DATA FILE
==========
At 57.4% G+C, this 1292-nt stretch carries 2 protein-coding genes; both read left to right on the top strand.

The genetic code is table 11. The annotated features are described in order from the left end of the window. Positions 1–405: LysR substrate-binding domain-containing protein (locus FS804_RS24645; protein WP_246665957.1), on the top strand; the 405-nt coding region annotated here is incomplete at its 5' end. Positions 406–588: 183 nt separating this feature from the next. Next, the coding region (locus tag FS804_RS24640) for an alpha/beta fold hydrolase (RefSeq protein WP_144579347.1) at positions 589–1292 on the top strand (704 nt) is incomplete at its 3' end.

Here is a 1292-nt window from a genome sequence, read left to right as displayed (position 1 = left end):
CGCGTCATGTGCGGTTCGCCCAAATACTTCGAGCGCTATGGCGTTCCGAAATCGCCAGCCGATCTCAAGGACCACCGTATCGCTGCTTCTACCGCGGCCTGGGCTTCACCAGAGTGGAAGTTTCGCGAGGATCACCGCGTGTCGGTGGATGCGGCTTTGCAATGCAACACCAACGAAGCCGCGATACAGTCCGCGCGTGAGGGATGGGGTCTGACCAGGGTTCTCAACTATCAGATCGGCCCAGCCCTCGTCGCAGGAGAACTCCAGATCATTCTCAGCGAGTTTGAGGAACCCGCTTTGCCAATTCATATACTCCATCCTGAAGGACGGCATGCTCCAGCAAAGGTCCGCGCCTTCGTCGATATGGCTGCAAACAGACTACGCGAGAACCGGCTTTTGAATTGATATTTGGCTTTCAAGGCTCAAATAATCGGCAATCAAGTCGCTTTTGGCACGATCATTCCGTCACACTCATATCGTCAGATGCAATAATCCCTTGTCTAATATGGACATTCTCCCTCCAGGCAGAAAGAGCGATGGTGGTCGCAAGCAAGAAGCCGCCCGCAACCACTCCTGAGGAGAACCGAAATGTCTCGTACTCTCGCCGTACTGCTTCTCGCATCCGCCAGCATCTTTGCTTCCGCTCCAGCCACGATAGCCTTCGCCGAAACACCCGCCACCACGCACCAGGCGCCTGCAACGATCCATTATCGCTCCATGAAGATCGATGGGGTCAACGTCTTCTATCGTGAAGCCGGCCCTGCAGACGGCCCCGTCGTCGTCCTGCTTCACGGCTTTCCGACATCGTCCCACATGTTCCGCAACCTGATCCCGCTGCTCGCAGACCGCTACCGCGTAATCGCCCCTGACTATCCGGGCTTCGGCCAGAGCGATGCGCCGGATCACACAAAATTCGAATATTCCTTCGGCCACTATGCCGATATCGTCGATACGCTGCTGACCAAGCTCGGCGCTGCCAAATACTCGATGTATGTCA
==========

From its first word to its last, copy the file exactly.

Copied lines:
At 57.4% G+C, this 1292-nt stretch carries 2 protein-coding genes; both read left to right on the top strand.

The genetic code is table 11. The annotated features are described in order from the left end of the window. Positions 1–405: LysR substrate-binding domain-containing protein (locus FS804_RS24645; protein WP_246665957.1), on the top strand; the 405-nt coding region annotated here is incomplete at its 5' end. Positions 406–588: 183 nt separating this feature from the next. Next, the coding region (locus tag FS804_RS24640) for an alpha/beta fold hydrolase (RefSeq protein WP_144579347.1) at positions 589–1292 on the top strand (704 nt) is incomplete at its 3' end.

Here is a 1292-nt window from a genome sequence, read left to right as displayed (position 1 = left end):
CGCGTCATGTGCGGTTCGCCCAAATACTTCGAGCGCTATGGCGTTCCGAAATCGCCAGCCGATCTCAAGGACCACCGTATCGCTGCTTCTACCGCGGCCTGGGCTTCACCAGAGTGGAAGTTTCGCGAGGATCACCGCGTGTCGGTGGATGCGGCTTTGCAATGCAACACCAACGAAGCCGCGATACAGTCCGCGCGTGAGGGATGGGGTCTGACCAGGGTTCTCAACTATCAGATCGGCCCAGCCCTCGTCGCAGGAGAACTCCAGATCATTCTCAGCGAGTTTGAGGAACCCGCTTTGCCAATTCATATACTCCATCCTGAAGGACGGCATGCTCCAGCAAAGGTCCGCGCCTTCGTCGATATGGCTGCAAACAGACTACGCGAGAACCGGCTTTTGAATTGATATTTGGCTTTCAAGGCTCAAATAATCGGCAATCAAGTCGCTTTTGGCACGATCATTCCGTCACACTCATATCGTCAGATGCAATAATCCCTTGTCTAATATGGACATTCTCCCTCCAGGCAGAAAGAGCGATGGTGGTCGCAAGCAAGAAGCCGCCCGCAACCACTCCTGAGGAGAACCGAAATGTCTCGTACTCTCGCCGTACTGCTTCTCGCATCCGCCAGCATCTTTGCTTCCGCTCCAGCCACGATAGCCTTCGCCGAAACACCCGCCACCACGCACCAGGCGCCTGCAACGATCCATTATCGCTCCATGAAGATCGATGGGGTCAACGTCTTCTATCGTGAAGCCGGCCCTGCAGACGGCCCCGTCGTCGTCCTGCTTCACGGCTTTCCGACATCGTCCCACATGTTCCGCAACCTGATCCCGCTGCTCGCAGACCGCTACCGCGTAATCGCCCCTGACTATCCGGGCTTCGGCCAGAGCGATGCGCCGGATCACACAAAATTCGAATATTCCTTCGGCCACTATGCCGATATCGTCGATACGCTGCTGACCAAGCTCGGCGCTGCCAAATACTCGATGTATGTCA